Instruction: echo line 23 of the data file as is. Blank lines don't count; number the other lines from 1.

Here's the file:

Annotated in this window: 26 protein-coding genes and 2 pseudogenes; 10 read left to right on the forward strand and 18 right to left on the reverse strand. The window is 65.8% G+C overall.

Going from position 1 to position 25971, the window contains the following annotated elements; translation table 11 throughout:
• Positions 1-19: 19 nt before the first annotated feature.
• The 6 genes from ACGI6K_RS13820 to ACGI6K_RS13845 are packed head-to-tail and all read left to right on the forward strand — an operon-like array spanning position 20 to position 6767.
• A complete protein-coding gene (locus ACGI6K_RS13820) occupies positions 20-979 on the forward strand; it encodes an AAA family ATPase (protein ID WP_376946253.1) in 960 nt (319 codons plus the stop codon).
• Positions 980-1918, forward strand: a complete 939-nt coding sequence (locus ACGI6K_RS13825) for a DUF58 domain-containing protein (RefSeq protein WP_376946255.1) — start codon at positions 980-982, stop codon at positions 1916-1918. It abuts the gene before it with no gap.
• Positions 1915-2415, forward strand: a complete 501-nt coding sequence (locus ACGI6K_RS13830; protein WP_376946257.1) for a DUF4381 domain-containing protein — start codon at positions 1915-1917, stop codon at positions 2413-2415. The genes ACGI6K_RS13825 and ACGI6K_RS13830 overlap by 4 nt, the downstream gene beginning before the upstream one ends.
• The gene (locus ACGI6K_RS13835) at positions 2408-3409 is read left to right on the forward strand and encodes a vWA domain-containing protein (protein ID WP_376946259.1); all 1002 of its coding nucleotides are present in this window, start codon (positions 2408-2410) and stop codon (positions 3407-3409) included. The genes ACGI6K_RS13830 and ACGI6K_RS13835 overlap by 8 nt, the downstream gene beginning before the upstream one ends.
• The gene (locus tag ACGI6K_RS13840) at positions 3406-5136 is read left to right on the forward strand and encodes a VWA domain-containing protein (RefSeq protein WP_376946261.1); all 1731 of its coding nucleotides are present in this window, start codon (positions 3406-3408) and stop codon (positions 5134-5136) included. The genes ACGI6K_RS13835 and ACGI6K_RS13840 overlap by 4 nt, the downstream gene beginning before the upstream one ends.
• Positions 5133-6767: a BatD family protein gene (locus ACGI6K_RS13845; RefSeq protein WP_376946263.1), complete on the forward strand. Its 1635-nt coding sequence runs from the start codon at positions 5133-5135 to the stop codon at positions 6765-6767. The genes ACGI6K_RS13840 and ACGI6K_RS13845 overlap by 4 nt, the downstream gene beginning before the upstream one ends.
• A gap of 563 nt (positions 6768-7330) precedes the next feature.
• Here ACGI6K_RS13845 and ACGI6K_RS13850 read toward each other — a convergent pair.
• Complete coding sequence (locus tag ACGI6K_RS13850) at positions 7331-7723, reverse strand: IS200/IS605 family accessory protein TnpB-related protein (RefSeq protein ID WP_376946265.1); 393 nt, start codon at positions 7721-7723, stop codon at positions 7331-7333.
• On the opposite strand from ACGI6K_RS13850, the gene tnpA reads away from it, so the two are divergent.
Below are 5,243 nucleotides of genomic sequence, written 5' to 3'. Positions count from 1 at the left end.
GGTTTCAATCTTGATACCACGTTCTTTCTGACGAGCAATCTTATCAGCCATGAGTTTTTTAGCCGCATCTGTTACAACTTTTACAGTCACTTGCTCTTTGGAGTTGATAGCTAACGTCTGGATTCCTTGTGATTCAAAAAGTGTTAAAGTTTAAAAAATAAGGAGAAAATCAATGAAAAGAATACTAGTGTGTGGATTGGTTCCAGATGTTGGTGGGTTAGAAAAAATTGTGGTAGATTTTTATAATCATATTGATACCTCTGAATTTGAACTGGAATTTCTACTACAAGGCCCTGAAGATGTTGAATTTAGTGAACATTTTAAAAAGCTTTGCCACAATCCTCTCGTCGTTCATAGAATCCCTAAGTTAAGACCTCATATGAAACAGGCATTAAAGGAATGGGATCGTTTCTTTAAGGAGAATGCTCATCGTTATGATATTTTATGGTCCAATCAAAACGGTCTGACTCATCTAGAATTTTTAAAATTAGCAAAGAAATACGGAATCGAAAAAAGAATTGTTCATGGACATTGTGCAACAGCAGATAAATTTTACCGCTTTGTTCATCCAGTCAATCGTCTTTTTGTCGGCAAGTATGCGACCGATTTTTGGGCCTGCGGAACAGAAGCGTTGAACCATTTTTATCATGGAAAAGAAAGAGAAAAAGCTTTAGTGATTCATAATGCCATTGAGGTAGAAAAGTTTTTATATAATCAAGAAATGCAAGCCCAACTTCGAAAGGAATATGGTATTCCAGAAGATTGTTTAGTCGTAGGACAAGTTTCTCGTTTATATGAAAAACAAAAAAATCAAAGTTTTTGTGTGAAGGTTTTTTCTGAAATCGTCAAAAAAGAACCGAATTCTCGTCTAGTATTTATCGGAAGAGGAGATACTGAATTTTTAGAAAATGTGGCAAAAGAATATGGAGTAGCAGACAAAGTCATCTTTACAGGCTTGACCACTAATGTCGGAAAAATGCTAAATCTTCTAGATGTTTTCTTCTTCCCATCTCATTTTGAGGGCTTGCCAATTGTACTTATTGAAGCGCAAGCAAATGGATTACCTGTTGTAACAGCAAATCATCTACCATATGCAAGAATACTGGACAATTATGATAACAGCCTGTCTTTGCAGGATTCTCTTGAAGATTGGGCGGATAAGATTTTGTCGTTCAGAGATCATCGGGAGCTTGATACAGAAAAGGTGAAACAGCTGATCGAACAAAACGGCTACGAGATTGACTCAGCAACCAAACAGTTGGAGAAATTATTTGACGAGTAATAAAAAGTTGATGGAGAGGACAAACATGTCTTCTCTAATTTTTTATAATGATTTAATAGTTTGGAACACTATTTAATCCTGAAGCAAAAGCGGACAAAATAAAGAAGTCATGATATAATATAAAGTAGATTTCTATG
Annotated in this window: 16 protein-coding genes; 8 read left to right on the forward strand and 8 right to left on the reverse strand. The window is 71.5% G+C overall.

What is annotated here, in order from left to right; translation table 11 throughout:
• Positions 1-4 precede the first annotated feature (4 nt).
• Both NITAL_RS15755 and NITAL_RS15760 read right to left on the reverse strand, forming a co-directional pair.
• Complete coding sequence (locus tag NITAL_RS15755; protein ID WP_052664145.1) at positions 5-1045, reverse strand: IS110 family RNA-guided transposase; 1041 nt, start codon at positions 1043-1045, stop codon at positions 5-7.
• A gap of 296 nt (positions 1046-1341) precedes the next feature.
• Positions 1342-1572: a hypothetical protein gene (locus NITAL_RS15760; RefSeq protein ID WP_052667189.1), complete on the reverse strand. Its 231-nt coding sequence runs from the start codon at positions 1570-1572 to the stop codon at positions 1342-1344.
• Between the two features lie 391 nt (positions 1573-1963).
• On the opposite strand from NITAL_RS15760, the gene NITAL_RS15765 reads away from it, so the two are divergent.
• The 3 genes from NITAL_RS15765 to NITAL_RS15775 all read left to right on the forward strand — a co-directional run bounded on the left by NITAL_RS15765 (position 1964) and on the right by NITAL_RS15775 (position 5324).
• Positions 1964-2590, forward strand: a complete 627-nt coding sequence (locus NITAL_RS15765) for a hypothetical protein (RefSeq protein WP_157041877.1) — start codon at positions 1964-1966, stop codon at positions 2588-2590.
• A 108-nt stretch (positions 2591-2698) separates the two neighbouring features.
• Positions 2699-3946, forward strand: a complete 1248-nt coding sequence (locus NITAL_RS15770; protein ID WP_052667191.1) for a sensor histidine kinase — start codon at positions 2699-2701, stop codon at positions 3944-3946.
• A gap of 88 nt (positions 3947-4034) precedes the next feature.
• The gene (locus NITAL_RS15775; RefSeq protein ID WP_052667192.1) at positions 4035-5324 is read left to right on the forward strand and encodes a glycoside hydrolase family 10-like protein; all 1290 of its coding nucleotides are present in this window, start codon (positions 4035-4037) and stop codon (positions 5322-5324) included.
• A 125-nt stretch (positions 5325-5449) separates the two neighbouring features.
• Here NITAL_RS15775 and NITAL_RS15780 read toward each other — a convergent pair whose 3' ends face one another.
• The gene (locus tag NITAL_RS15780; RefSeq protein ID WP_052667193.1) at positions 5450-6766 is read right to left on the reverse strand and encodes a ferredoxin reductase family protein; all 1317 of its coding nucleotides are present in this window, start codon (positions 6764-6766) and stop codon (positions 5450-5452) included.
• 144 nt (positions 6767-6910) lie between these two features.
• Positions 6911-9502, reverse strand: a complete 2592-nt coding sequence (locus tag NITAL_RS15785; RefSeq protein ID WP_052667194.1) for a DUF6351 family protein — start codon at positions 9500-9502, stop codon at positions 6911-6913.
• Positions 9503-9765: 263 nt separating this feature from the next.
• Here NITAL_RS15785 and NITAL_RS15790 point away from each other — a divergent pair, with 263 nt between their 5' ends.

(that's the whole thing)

• Positions 1342-1572: a hypothetical protein gene (locus NITAL_RS15760; RefSeq protein ID WP_052667189.1), complete on the reverse strand. Its 231-nt coding sequence runs from the start codon at positions 1570-1572 to the stop codon at positions 1342-1344.